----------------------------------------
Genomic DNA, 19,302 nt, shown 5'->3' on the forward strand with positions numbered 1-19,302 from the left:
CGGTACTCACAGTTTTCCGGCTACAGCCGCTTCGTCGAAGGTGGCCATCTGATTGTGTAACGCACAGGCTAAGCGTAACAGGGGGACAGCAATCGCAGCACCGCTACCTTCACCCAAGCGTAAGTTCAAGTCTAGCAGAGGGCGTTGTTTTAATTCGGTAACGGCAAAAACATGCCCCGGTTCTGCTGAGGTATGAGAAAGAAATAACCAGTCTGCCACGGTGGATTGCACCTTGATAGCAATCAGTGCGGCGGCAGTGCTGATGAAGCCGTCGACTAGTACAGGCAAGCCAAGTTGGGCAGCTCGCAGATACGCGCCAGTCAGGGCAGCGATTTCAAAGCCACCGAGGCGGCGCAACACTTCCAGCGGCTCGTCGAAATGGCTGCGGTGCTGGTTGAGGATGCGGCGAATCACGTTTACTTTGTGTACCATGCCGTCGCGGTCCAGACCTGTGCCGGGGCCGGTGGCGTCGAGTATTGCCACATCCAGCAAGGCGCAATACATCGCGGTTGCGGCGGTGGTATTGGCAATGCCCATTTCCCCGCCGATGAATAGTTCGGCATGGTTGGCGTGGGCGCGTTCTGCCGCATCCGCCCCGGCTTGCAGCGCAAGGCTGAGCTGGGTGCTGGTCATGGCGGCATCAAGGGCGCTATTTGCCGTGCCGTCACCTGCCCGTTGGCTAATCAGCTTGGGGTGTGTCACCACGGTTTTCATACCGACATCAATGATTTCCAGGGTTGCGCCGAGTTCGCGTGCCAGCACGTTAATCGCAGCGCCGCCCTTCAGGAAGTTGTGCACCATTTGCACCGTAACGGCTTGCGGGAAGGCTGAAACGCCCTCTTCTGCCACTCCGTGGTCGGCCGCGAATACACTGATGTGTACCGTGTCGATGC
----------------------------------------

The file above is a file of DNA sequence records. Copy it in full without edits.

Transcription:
Genomic DNA, 19,302 nt, shown 5'->3' on the forward strand with positions numbered 1-19,302 from the left:
CGGTACTCACAGTTTTCCGGCTACAGCCGCTTCGTCGAAGGTGGCCATCTGATTGTGTAACGCACAGGCTAAGCGTAACAGGGGGACAGCAATCGCAGCACCGCTACCTTCACCCAAGCGTAAGTTCAAGTCTAGCAGAGGGCGTTGTTTTAATTCGGTAACGGCAAAAACATGCCCCGGTTCTGCTGAGGTATGAGAAAGAAATAACCAGTCTGCCACGGTGGATTGCACCTTGATAGCAATCAGTGCGGCGGCAGTGCTGATGAAGCCGTCGACTAGTACAGGCAAGCCAAGTTGGGCAGCTCGCAGATACGCGCCAGTCAGGGCAGCGATTTCAAAGCCACCGAGGCGGCGCAACACTTCCAGCGGCTCGTCGAAATGGCTGCGGTGCTGGTTGAGGATGCGGCGAATCACGTTTACTTTGTGTACCATGCCGTCGCGGTCCAGACCTGTGCCGGGGCCGGTGGCGTCGAGTATTGCCACATCCAGCAAGGCGCAATACATCGCGGTTGCGGCGGTGGTATTGGCAATGCCCATTTCCCCGCCGATGAATAGTTCGGCATGGTTGGCGTGGGCGCGTTCTGCCGCATCCGCCCCGGCTTGCAGCGCAAGGCTGAGCTGGGTGCTGGTCATGGCGGCATCAAGGGCGCTATTTGCCGTGCCGTCACCTGCCCGTTGGCTAATCAGCTTGGGGTGTGTCACCACGGTTTTCATACCGACATCAATGATTTCCAGGGTTGCGCCGAGTTCGCGTGCCAGCACGTTAATCGCAGCGCCGCCCTTCAGGAAGTTGTGCACCATTTGCACCGTAACGGCTTGCGGGAAGGCTGAAACGCCCTCTTCTGCCACTCCGTGGTCGGCCGCGAATACACTGATGTGTACCGTGTCGATGC